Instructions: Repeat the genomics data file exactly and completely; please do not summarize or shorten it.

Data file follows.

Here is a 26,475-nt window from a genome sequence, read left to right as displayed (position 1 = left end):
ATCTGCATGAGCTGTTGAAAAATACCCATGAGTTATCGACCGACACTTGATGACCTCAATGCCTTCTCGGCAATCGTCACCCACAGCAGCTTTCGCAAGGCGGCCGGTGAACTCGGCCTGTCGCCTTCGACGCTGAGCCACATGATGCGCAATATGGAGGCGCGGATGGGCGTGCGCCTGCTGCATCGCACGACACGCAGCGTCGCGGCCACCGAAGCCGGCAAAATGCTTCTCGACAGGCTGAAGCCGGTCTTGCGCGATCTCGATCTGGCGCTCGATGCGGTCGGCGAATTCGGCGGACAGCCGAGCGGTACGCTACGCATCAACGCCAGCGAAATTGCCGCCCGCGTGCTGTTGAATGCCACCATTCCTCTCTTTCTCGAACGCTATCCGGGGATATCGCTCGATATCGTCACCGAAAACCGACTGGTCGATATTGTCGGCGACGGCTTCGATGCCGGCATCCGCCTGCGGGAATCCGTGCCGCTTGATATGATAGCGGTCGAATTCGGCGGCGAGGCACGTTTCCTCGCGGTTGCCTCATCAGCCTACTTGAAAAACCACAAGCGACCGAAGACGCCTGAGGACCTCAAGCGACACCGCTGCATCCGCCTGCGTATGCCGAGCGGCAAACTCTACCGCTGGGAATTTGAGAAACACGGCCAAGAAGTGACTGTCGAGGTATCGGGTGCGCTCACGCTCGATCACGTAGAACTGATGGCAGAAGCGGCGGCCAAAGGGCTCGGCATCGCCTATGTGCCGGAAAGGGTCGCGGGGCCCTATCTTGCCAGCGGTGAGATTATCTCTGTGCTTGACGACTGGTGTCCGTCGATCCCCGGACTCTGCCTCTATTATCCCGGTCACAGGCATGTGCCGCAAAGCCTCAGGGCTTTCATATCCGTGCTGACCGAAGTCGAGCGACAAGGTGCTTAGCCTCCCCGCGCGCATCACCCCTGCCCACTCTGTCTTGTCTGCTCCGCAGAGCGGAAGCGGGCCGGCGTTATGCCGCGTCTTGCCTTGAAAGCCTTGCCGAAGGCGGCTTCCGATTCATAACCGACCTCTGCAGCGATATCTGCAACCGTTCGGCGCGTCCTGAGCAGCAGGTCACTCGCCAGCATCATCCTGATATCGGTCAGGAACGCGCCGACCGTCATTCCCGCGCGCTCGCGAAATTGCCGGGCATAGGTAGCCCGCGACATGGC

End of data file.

Here is a 26,475-nt window from a genome sequence, read left to right as displayed (position 1 = left end):
ATCTGCATGAGCTGTTGAAAAATACCCATGAGTTATCGACCGACACTTGATGACCTCAATGCCTTCTCGGCAATCGTCACCCACAGCAGCTTTCGCAAGGCGGCCGGTGAACTCGGCCTGTCGCCTTCGACGCTGAGCCACATGATGCGCAATATGGAGGCGCGGATGGGCGTGCGCCTGCTGCATCGCACGACACGCAGCGTCGCGGCCACCGAAGCCGGCAAAATGCTTCTCGACAGGCTGAAGCCGGTCTTGCGCGATCTCGATCTGGCGCTCGATGCGGTCGGCGAATTCGGCGGACAGCCGAGCGGTACGCTACGCATCAACGCCAGCGAAATTGCCGCCCGCGTGCTGTTGAATGCCACCATTCCTCTCTTTCTCGAACGCTATCCGGGGATATCGCTCGATATCGTCACCGAAAACCGACTGGTCGATATTGTCGGCGACGGCTTCGATGCCGGCATCCGCCTGCGGGAATCCGTGCCGCTTGATATGATAGCGGTCGAATTCGGCGGCGAGGCACGTTTCCTCGCGGTTGCCTCATCAGCCTACTTGAAAAACCACAAGCGACCGAAGACGCCTGAGGACCTCAAGCGACACCGCTGCATCCGCCTGCGTATGCCGAGCGGCAAACTCTACCGCTGGGAATTTGAGAAACACGGCCAAGAAGTGACTGTCGAGGTATCGGGTGCGCTCACGCTCGATCACGTAGAACTGATGGCAGAAGCGGCGGCCAAAGGGCTCGGCATCGCCTATGTGCCGGAAAGGGTCGCGGGGCCCTATCTTGCCAGCGGTGAGATTATCTCTGTGCTTGACGACTGGTGTCCGTCGATCCCCGGACTCTGCCTCTATTATCCCGGTCACAGGCATGTGCCGCAAAGCCTCAGGGCTTTCATATCCGTGCTGACCGAAGTCGAGCGACAAGGTGCTTAGCCTCCCCGCGCGCATCACCCCTGCCCACTCTGTCTTGTCTGCTCCGCAGAGCGGAAGCGGGCCGGCGTTATGCCGCGTCTTGCCTTGAAAGCCTTGCCGAAGGCGGCTTCCGATTCATAACCGACCTCTGCAGCGATATCTGCAACCGTTCGGCGCGTCCTGAGCAGCAGGTCACTCGCCAGCATCATCCTGATATCGGTCAGGAACGCGCCGACCGTCATTCCCGCGCGCTCGCGAAATTGCCGGGCATAGGTAGCCCGCGACATGGC